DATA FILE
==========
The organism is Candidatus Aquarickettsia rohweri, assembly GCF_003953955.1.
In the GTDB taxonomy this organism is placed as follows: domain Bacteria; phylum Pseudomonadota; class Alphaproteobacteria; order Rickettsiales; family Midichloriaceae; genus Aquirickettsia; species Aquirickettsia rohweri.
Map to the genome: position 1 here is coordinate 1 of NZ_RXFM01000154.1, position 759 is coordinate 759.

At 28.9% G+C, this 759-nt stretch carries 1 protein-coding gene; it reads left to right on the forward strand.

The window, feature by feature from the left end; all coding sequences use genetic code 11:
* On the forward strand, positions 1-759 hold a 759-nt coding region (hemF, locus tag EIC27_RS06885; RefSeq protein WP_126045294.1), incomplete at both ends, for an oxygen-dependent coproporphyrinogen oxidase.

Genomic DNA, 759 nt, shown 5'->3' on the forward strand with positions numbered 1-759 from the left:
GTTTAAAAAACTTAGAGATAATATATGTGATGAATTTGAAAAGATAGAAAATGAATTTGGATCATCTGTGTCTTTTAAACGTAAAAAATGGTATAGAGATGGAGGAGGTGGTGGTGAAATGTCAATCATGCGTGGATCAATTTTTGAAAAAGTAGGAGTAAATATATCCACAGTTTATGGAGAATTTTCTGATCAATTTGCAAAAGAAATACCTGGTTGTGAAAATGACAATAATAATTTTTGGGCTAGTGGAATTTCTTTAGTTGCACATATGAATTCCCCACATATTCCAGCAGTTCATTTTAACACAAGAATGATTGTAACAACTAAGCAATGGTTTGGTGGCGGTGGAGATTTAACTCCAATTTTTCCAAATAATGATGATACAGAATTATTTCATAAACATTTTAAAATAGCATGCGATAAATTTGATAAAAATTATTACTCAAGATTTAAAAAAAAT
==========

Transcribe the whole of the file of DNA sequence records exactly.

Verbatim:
The organism is Candidatus Aquarickettsia rohweri, assembly GCF_003953955.1.
In the GTDB taxonomy this organism is placed as follows: domain Bacteria; phylum Pseudomonadota; class Alphaproteobacteria; order Rickettsiales; family Midichloriaceae; genus Aquirickettsia; species Aquirickettsia rohweri.
Map to the genome: position 1 here is coordinate 1 of NZ_RXFM01000154.1, position 759 is coordinate 759.

At 28.9% G+C, this 759-nt stretch carries 1 protein-coding gene; it reads left to right on the forward strand.

The window, feature by feature from the left end; all coding sequences use genetic code 11:
* On the forward strand, positions 1-759 hold a 759-nt coding region (hemF, locus tag EIC27_RS06885; RefSeq protein WP_126045294.1), incomplete at both ends, for an oxygen-dependent coproporphyrinogen oxidase.

Genomic DNA, 759 nt, shown 5'->3' on the forward strand with positions numbered 1-759 from the left:
GTTTAAAAAACTTAGAGATAATATATGTGATGAATTTGAAAAGATAGAAAATGAATTTGGATCATCTGTGTCTTTTAAACGTAAAAAATGGTATAGAGATGGAGGAGGTGGTGGTGAAATGTCAATCATGCGTGGATCAATTTTTGAAAAAGTAGGAGTAAATATATCCACAGTTTATGGAGAATTTTCTGATCAATTTGCAAAAGAAATACCTGGTTGTGAAAATGACAATAATAATTTTTGGGCTAGTGGAATTTCTTTAGTTGCACATATGAATTCCCCACATATTCCAGCAGTTCATTTTAACACAAGAATGATTGTAACAACTAAGCAATGGTTTGGTGGCGGTGGAGATTTAACTCCAATTTTTCCAAATAATGATGATACAGAATTATTTCATAAACATTTTAAAATAGCATGCGATAAATTTGATAAAAATTATTACTCAAGATTTAAAAAAAAT